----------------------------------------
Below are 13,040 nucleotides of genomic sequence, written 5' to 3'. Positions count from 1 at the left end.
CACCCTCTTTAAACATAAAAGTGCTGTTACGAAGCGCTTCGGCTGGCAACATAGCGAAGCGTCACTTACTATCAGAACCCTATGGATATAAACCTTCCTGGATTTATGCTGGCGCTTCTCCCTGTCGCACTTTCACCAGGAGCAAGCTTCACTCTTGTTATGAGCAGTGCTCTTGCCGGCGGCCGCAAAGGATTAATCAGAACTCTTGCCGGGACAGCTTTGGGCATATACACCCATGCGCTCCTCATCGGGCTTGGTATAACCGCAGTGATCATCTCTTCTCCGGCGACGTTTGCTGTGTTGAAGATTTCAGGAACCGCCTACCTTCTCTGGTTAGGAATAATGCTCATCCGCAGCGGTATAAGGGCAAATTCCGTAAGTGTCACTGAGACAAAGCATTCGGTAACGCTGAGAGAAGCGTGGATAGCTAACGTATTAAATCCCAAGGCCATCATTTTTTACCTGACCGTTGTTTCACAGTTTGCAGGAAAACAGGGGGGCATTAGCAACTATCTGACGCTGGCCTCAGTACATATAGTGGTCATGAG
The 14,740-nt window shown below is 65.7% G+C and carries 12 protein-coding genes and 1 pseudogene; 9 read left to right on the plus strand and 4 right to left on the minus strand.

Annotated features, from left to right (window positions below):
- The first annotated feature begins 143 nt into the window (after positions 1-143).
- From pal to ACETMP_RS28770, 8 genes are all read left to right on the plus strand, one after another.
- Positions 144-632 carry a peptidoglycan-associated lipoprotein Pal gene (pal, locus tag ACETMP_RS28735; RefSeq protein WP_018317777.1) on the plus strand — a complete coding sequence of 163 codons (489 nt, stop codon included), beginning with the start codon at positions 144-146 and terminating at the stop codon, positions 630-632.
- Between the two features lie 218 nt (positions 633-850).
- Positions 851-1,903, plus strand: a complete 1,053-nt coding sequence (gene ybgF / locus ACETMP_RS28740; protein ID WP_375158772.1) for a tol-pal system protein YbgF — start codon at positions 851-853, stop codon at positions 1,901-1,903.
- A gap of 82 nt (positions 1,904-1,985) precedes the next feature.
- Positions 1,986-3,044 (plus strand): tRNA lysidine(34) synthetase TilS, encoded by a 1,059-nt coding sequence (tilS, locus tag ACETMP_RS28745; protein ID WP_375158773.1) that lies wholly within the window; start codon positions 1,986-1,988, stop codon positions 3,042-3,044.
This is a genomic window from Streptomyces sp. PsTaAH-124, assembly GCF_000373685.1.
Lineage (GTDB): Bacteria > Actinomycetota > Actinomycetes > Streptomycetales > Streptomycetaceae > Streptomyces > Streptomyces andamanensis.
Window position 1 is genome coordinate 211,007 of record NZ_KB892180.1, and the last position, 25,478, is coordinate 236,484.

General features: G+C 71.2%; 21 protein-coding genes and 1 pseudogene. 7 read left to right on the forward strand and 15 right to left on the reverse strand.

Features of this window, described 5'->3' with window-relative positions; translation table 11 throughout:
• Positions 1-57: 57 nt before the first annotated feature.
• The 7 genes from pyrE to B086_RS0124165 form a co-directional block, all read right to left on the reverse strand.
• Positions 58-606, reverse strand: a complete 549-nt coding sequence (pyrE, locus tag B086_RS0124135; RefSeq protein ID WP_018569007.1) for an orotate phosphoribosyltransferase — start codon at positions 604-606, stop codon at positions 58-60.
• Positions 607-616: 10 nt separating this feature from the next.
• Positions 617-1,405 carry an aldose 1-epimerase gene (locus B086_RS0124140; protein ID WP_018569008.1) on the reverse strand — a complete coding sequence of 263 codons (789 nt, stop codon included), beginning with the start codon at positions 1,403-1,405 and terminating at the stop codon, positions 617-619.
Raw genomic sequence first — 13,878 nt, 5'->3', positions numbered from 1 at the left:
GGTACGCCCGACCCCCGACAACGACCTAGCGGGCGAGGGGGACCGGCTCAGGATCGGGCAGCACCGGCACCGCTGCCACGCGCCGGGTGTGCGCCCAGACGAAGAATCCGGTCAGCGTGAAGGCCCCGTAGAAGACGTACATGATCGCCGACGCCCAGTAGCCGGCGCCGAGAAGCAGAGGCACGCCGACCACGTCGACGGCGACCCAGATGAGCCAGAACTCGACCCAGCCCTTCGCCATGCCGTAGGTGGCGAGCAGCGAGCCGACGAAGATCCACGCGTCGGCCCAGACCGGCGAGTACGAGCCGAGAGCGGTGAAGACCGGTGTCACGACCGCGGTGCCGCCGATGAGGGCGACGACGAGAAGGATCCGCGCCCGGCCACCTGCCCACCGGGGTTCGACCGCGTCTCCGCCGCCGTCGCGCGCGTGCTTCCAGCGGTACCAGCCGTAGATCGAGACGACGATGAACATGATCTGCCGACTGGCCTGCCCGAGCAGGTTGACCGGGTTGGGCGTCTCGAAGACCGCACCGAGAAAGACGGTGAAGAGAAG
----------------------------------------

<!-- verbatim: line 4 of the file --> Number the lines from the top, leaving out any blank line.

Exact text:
Annotated features, from left to right (window positions below):